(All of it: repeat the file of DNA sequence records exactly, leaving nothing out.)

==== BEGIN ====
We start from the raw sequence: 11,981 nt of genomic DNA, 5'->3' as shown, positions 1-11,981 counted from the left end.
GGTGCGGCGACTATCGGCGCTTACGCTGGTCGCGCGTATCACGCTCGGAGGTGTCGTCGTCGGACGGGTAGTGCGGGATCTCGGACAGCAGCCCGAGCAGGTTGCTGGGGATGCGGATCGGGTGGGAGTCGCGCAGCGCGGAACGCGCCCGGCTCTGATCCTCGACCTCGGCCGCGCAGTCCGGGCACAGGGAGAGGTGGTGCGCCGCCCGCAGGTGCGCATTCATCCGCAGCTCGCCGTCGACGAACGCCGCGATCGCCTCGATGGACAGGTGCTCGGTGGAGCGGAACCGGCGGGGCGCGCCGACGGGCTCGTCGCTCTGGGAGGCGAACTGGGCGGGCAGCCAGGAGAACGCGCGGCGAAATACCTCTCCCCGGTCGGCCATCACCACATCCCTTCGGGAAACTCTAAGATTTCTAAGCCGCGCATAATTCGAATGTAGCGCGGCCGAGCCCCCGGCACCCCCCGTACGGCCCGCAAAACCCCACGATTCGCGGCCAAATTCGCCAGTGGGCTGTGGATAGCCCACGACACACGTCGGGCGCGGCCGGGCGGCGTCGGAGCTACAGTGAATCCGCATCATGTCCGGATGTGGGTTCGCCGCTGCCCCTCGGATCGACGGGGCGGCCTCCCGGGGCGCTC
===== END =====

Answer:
We start from the raw sequence: 11,981 nt of genomic DNA, 5'->3' as shown, positions 1-11,981 counted from the left end.
GGTGCGGCGACTATCGGCGCTTACGCTGGTCGCGCGTATCACGCTCGGAGGTGTCGTCGTCGGACGGGTAGTGCGGGATCTCGGACAGCAGCCCGAGCAGGTTGCTGGGGATGCGGATCGGGTGGGAGTCGCGCAGCGCGGAACGCGCCCGGCTCTGATCCTCGACCTCGGCCGCGCAGTCCGGGCACAGGGAGAGGTGGTGCGCCGCCCGCAGGTGCGCATTCATCCGCAGCTCGCCGTCGACGAACGCCGCGATCGCCTCGATGGACAGGTGCTCGGTGGAGCGGAACCGGCGGGGCGCGCCGACGGGCTCGTCGCTCTGGGAGGCGAACTGGGCGGGCAGCCAGGAGAACGCGCGGCGAAATACCTCTCCCCGGTCGGCCATCACCACATCCCTTCGGGAAACTCTAAGATTTCTAAGCCGCGCATAATTCGAATGTAGCGCGGCCGAGCCCCCGGCACCCCCCGTACGGCCCGCAAAACCCCACGATTCGCGGCCAAATTCGCCAGTGGGCTGTGGATAGCCCACGACACACGTCGGGCGCGGCCGGGCGGCGTCGGAGCTACAGTGAATCCGCATCATGTCCGGATGTGGGTTCGCCGCTGCCCCTCGGATCGACGGGGCGGCCTCCCGGGGCGCTC